Politically, Remainers appear to have overplayed their hand by rejecting an election back in September. Doing so catalysed Johnson’s drive for a deal and they now find themselves staring at the possibility of Parliament ratifying the Withdrawal Agreement. This may be their last chance to stop Brexit, so the sooner Britain heads to the polls, the better for them.
And, of course, it allows both the SNP and the Lib Dems to humiliate Labour and force them into the pre-Brexit election that a large part of the party is desperate to avoid. The Opposition is abysmally low in the polls and needs the election to be about domestic policy, not Brexit.
– Say the right things, when electioneering –
But why is Johnson so keen to get on board? First of all, it’s a handy Plan B that gets him out of a corner. Second, as I wrote last week, it’s pretty apparent from No10’s behaviour that the PM would prefer a pre-Brexit election to a “triumphant” post-exit one.
Getting Brexit “done” has a broad national appeal that belies political nuance or complexity. Campaigning on a vision for Britain’s future relationship can only ever have a narrower appeal and risks reigniting divisions in the Tory party between the One Nation and arch-Brexiteer factions.
And political timing is as crucial as ever. Individual polls are often inaccurate, but trends tend not to be. The Tory lead across the polls is up three per cent since September, at 10 per cent, and Labour is in total disarray.
Rejecting the SNP-Lib Dem plan because it isn’t perfect risks letting Labour off the hook.
Something had to give. Has it now?
France has yielded on January 31 as an extension date, and Boris Johnson has reportedly come around to an SNP-Liberal Democrat election proposal – the pieces are falling into place for a December election.
– French surrender –
First the extension. A leaked draft of the plan places the new deadline on January 31, but allows the UK to leave on the first of any coming month if Parliament has ratified the Brexit deal in time. Ambassadors are meeting this morning to seal it.
The clincher for the French was reportedly a phone call from Johnson to Emmanuel Macron – that’s not how Downing Street had been selling the Prime Minister’s interventions.
– Help from an unlikely source –
On to the election plan. The PM had planned, and should still, hold a vote under the Fixed-term Parliaments Act (FTPA) this evening for an election on December 12, while granting an extra week to pass the Withdrawal Agreement Bill.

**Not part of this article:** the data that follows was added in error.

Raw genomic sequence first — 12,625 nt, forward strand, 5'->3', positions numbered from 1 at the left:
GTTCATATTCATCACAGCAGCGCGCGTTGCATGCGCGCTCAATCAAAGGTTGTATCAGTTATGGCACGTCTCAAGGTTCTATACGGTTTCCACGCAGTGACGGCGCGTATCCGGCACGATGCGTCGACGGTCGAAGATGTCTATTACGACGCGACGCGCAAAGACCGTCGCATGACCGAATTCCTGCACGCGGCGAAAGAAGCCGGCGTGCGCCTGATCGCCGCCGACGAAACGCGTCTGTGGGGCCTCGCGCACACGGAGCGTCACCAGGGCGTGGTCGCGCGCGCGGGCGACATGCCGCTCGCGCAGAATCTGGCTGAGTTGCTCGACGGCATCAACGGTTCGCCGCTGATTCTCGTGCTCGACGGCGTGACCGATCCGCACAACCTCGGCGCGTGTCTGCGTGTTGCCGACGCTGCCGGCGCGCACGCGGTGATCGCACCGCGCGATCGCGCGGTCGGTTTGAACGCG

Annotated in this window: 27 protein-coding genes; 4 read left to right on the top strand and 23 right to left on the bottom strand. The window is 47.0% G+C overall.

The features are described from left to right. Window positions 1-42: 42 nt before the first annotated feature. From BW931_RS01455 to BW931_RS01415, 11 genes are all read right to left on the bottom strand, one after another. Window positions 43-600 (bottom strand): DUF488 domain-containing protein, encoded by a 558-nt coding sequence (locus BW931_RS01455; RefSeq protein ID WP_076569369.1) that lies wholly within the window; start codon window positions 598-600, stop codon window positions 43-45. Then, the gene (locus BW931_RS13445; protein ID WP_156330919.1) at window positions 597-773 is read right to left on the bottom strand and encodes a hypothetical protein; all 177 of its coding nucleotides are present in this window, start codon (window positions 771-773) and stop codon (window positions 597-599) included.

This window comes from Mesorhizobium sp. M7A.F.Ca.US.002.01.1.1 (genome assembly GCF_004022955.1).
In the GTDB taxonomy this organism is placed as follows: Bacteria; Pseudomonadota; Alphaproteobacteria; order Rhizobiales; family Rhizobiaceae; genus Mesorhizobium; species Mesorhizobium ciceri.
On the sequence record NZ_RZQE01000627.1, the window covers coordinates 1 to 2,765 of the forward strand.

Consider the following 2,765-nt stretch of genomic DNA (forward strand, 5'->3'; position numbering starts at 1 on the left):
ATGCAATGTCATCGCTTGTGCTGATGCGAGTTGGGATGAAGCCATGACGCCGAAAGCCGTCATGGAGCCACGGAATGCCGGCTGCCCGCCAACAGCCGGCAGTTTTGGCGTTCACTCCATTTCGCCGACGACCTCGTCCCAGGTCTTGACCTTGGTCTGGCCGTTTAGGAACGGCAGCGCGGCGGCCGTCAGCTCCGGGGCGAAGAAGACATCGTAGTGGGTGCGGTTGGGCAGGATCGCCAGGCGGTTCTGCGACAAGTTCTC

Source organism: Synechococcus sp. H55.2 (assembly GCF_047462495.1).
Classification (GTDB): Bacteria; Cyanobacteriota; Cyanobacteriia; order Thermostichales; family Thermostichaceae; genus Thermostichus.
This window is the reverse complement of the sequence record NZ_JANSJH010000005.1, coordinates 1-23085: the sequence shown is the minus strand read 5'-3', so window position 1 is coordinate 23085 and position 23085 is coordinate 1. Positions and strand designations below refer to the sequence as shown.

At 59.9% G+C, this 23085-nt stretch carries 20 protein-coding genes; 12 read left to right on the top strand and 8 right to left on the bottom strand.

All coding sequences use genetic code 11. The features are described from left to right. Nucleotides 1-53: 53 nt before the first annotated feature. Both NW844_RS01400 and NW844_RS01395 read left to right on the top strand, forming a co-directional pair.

However, with the vote requiring a two-thirds majority of all MPs, abstentions included, to pass, he has little chance of succeeding.
Nevertheless, yesterday morning, the SNP and the Lib Dems launched a rival plan that would see the election happen on December 9. As an amendment to the FTPA, it would only require a simple majority thereby bypassing Labour’s objections, but is designed to be void if the EU offers only a short extension.
Ministers were initially scathing of the plan, calling it a “gimmick” on TV, but Johnson has apparently come round to it rather quickly. Our political editor, Gordon Rayner, has the full story of the rather rapid U-turn.
– What’s three days between enemies? –
But why quibble over three days? There are a few suggestions flying around such as students being at university. But it’s simpler than that. There’s a practical reason and a political one.
The practical is that restarting Parliament takes time. MPs must be sworn in, the Queen will have to give her speech again and so on. If an election is held on December 12, that process may not get going until January, leaving very little time for MPs to prevent no deal. If there is a hung parliament, it could be all the more complicated.
A December 9 election would allow the pomp and admin to take place this month.
TAP – right in the middle of the coldest winter on record (Grand Solar Minimum is happening right now- every 400 years the sun’s warmth declines rapidly and freezes the earth)